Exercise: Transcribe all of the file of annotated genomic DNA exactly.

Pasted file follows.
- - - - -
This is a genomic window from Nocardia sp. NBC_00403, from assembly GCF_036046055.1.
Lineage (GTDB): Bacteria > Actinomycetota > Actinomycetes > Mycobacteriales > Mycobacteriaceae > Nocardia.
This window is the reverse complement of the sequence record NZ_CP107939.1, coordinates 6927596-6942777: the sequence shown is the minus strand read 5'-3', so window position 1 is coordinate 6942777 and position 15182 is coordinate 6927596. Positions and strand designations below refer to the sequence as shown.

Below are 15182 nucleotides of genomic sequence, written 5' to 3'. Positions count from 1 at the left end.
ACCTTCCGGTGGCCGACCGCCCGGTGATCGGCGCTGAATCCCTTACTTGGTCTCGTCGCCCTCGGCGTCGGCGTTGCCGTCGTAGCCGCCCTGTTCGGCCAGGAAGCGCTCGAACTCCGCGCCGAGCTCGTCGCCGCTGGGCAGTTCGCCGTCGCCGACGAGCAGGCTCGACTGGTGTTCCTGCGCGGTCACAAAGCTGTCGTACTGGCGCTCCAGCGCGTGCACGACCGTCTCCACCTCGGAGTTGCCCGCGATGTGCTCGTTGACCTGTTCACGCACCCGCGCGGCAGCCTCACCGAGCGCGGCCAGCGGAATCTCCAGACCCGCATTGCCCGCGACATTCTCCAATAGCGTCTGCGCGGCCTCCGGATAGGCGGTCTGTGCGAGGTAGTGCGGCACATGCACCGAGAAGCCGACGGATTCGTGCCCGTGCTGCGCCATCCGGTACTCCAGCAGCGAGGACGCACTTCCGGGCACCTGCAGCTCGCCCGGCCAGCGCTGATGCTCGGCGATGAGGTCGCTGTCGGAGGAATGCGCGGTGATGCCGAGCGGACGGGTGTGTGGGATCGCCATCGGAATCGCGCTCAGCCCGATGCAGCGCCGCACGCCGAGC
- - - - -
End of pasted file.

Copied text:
This is a genomic window from Nocardia sp. NBC_00403, from assembly GCF_036046055.1.
Lineage (GTDB): Bacteria > Actinomycetota > Actinomycetes > Mycobacteriales > Mycobacteriaceae > Nocardia.
This window is the reverse complement of the sequence record NZ_CP107939.1, coordinates 6927596-6942777: the sequence shown is the minus strand read 5'-3', so window position 1 is coordinate 6942777 and position 15182 is coordinate 6927596. Positions and strand designations below refer to the sequence as shown.

Below are 15182 nucleotides of genomic sequence, written 5' to 3'. Positions count from 1 at the left end.
ACCTTCCGGTGGCCGACCGCCCGGTGATCGGCGCTGAATCCCTTACTTGGTCTCGTCGCCCTCGGCGTCGGCGTTGCCGTCGTAGCCGCCCTGTTCGGCCAGGAAGCGCTCGAACTCCGCGCCGAGCTCGTCGCCGCTGGGCAGTTCGCCGTCGCCGACGAGCAGGCTCGACTGGTGTTCCTGCGCGGTCACAAAGCTGTCGTACTGGCGCTCCAGCGCGTGCACGACCGTCTCCACCTCGGAGTTGCCCGCGATGTGCTCGTTGACCTGTTCACGCACCCGCGCGGCAGCCTCACCGAGCGCGGCCAGCGGAATCTCCAGACCCGCATTGCCCGCGACATTCTCCAATAGCGTCTGCGCGGCCTCCGGATAGGCGGTCTGTGCGAGGTAGTGCGGCACATGCACCGAGAAGCCGACGGATTCGTGCCCGTGCTGCGCCATCCGGTACTCCAGCAGCGAGGACGCACTTCCGGGCACCTGCAGCTCGCCCGGCCAGCGCTGATGCTCGGCGATGAGGTCGCTGTCGGAGGAATGCGCGGTGATGCCGAGCGGACGGGTGTGTGGGATCGCCATCGGAATCGCGCTCAGCCCGATGCAGCGCCGCACGCCGAGC